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Auditory Illusions

Istair Optical Illusions are a popular topic for children's books.  We're all familiar with the most famous ones.  Until recently, they were viewed as mere curiosities.  Today, they are studied by cognitive scientists as a path to reverse engineering the visual processing centers of the brain.

Auditory illusions are less familiar.  Sounds, groups of tones, and auditory patterns can form an equally boggling sensory experience.

Years of discovery, analysis, and reverse engineering of these illusions have born real fruit.  Through the field of psychoacoustics, researchers created MP3, AAC, and other modern computer audio formats. They reduce the size of sound files by throwing away huge portions of it.  The computer knows that you won't notice the missing bits.  MP3 can discard up to 90% of the original sound before you'll start to hear the gaps.

Not all auditory illusions have been discovered in modern times.  The Devil's Tritone is a musical illusion where the listener has difficulty figuring out if one needs to move up or down to find the home base.  Documented by medieval composers, its use was prohibited in sacred music written for the church.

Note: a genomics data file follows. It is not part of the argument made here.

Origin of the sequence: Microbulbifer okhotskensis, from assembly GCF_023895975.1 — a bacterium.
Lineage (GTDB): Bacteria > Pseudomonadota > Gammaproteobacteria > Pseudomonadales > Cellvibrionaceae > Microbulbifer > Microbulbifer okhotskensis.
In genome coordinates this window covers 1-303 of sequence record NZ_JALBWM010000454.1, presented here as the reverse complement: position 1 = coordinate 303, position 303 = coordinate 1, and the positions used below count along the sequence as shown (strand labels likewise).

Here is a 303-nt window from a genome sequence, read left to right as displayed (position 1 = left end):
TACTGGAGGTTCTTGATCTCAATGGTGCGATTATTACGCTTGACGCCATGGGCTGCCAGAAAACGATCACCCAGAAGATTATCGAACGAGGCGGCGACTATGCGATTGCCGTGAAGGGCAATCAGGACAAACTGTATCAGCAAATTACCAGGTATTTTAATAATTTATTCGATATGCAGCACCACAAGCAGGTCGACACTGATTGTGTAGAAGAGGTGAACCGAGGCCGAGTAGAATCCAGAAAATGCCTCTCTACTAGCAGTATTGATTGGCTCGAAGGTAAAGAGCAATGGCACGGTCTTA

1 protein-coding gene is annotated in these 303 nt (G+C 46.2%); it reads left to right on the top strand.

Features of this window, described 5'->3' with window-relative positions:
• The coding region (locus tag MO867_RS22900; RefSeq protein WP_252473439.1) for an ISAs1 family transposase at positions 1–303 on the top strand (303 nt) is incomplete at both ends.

In modern times, Diana Deutsch discovered that listeners in California and England resolve a similar paradox in opposite ways.  The perception of sound can be influenced by culture.  Other illusions are perceived differently by left handed vs. right handed people reflecting differences in the way our brains are organized.

November 26, 2004 in Science | Permalink

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